Ryan McKasson and Eric McDonald are masters of tradition who purposefully explore the dark corners floating on its edges.
Presented by: Club Passim
Admission: Tickets are $20 and are available online now at www.clubpassim.org, by calling 617-492-7679 (9:30 AM - 5:00 PM, Monday - Friday) or at the Club Passim box office sixty minutes before the show begins.
Their individual artistry is enhanced when together. In short, the sum creates a greater whole. The result is an alluring complexity, full of spontaneous musicality. Pulling from parallel strands of influence, they create a swirling level of intensity that traverses darkness, light, and everywhere in between. An air of mystery pervades a sound compelling enough to transcend boundaries and appeal to music lovers of all stripes. Devon Leger of Hearth Music says, “This duo really shows how two masterful musicians listen and play off each other.” The music this duo creates is to share, and live performance is the forte. Their mutual attitude stretches beyond the music. The two have been good friends ever since they met, and this is present in their live performances, which are full of organic banter and good humor to go along with the music. They create an environment of their own design, drawing in listeners without pretense. Despite both living active musical lives thousands of miles apart these two musicians have committed to working together to forge a new musical path.
“The bow drives across the strings, thick and throaty, creating a pulsing sound that feels more of muscle than tendon…a compositional sophistication that is cinematic, transporting, and tantalizingly modern,” wrote The Boston Globe.
Ryan McKasson has gained a reputation as a performer, composer, collaborator, and teacher. In 1996 he was the youngest to win the National Scottish Fiddle Championship. In 1997 he was awarded a Merit Scholarship for Viola Performance from the University of Southern California where he studied with Donald McInnes. Ryan started learning the violin at the age of four. One of his early fiddle teachers was Carol-Ann Wheeler who encouraged Ryan to joined the Seattle Scottish Fiddlers, headed by Calum MacKinnon, where he first began to play Scottish fiddle. In 1994, he started attending Valley of the Moon Scottish Fiddling School (VOM), where he met fiddler and teacher Alasdair Fraser, and joined a rather remarkable generation of musicians, many of whom have gone on to be notable performers and teachers. In 2004 Ryan and his sister, Cali, formed a band, The McKassons, that eventually included Ryan’s wife, Brooke, and her brother, Matt Jerrell. The McKassons released two critically acclaimed albums, Tall Tales (2004) and Tripping Maggie (2006). Since 2002 he has also been fiddler for a renowned contra dance band, The Syncopaths. They have just released their second album, Five Gears. Ryan has also been a member of a baroque/celtic/fusion combo, Ensemble Galilei. He helped co-write and co-produce First Person: Seeing America with them, a collaboration between Ensemble Galilei and The Metropolitan Museum of Art. This multi-disciplinary project includes photographs from The Metropolitan Museum of Art, poetry and prose about America, and the music of Ensemble Galilei. He also recorded with Ensemble Galilei on A Change of Worlds (2012) and Surrounded by Angels: A Christmas Celebration With Ensemble Galilei (2013). Ryan has recorded with Hanneke Cassel on her albums Silver, For Reasons Unseen and Dot The Dragon’s Eye and also with Alasdair Fraser and Natalie Haas on their album Highlander’s Farewell. Ryan has also taught at fiddle camps around the US and New Zealand, most notably: Boston Harbor Scottish Fiddling School, Southern Hemisphere International School of Scottish Fiddle, Valley of the Moon Scottish Fiddling School, Festival of American Fiddle Tunes, Rocky Mountain Fiddle Camp and Swannanoa Gathering.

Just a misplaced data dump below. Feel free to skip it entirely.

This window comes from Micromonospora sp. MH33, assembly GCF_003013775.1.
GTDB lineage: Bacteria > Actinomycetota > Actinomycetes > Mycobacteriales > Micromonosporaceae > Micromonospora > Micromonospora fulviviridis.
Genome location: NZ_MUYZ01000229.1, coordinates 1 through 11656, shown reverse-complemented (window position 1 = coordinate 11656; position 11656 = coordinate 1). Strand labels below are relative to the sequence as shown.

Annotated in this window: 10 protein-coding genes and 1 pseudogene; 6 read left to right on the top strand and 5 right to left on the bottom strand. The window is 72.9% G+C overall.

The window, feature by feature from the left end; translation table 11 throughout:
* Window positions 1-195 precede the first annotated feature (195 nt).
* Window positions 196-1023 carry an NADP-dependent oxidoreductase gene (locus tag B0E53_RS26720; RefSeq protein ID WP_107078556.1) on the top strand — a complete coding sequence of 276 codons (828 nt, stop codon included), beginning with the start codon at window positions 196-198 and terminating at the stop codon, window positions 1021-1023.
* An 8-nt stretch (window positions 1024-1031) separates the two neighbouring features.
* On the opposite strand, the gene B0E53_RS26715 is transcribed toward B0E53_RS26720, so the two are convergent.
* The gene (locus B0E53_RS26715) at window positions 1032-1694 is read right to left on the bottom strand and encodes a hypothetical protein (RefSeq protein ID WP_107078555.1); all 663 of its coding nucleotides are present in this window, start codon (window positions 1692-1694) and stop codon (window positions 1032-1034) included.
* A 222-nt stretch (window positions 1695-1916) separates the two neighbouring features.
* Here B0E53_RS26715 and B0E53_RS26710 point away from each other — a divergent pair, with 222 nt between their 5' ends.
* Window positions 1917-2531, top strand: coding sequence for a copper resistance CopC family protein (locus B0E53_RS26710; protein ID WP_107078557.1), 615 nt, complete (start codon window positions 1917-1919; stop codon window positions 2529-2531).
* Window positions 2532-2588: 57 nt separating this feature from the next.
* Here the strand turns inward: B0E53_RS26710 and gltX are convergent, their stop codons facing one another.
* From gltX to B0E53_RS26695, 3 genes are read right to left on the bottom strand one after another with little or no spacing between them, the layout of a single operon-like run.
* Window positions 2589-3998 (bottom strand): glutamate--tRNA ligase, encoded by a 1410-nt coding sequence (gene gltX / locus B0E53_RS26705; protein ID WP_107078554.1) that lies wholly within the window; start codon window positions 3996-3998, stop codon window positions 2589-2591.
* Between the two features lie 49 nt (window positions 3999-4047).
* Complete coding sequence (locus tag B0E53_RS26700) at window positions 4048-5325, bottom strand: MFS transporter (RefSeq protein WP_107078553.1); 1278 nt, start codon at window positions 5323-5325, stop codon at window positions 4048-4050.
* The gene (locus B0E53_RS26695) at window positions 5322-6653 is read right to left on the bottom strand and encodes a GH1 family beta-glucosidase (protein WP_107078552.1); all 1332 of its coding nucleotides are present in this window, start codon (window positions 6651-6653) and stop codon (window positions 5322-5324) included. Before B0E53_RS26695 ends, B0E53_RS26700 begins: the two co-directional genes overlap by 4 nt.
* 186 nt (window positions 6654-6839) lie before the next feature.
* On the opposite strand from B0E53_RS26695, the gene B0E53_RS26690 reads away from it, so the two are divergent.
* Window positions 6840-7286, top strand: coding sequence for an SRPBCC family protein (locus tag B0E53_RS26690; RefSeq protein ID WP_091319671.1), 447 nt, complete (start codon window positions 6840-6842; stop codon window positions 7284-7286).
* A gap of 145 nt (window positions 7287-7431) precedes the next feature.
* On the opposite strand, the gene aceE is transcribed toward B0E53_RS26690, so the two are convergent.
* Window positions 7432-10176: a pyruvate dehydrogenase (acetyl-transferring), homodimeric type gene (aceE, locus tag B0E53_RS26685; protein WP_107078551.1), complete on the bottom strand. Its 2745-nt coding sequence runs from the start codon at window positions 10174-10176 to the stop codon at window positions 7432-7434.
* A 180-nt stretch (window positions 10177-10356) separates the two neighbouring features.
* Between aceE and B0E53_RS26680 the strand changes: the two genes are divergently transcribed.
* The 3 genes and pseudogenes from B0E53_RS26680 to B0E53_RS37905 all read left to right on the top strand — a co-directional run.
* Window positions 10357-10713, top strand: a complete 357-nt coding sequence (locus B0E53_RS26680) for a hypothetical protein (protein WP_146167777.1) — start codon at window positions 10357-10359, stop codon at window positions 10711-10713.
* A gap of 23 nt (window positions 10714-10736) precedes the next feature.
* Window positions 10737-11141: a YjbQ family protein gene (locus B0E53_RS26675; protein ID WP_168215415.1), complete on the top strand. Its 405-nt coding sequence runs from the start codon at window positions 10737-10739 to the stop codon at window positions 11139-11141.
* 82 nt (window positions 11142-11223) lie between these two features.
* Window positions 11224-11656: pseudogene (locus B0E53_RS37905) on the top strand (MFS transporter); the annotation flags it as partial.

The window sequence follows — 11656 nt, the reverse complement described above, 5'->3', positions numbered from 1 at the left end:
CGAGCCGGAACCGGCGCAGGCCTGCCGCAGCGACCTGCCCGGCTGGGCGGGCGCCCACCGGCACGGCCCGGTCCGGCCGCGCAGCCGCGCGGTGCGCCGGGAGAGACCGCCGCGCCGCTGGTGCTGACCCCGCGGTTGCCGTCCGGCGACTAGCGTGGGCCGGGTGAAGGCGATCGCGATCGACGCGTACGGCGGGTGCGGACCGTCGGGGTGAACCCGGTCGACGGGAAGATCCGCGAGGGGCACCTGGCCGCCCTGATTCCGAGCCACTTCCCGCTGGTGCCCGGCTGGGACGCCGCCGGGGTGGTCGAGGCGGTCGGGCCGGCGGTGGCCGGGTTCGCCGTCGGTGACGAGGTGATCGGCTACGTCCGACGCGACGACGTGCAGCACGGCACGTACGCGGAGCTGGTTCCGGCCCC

Eric McDonald has been a professional performer and instructor of traditional and acoustic music for a decade. The early part of his career was spent cutting his teeth as a mandolinist in the rich local folk and roots music scene in Boston, MA. Most of his time was given to Passim, a non-profit arts organization in Cambridge with an enriching and formative community surrounding it. Later Eric attended Berklee College of Music where he studied under world renowned mandolinist & guitarist John McGann and gained a practical knowledge of music in many styles. His education continued post Berklee and he soon found a gateway into the realm of traditional music through playing for contra dances, a native form of New England folk dance derived primarily from a combination of English, Scottish, Irish and Acadian traditions. Following the path set before him, Eric’s quick ear and tasteful approach drew the interest of many around him and he found himself quickly in demand as a DADGAD guitar accompanist for musicians playing traditional music, finding a particular niche in the Scottish & Cape Breton realm. Inspired by the players around him, Eric dug deeper into the genre and developed a sincere appreciation for the music of the celtic folk revival in England, Ireland and Scotland during the 1960s and 70s. In 2014 Eric relocated to Portland, ME and began a new chapter. Now well established, he maintains an active touring schedule supplemented by recording sessions and a variety of teaching endeavors. In addition to Eric’s current projects some of his touring credits include celtic supergroup The Outside Track, hodge podge folk band The Dave Rowe Trio, up and coming Scottish fiddler Katie McNally, New England contra dance band Matching Orange, folk-pop outfit Pesky J. Nixon and renowned Cape Breton fiddlers Andrea Beaton & Wendy MacIsaac.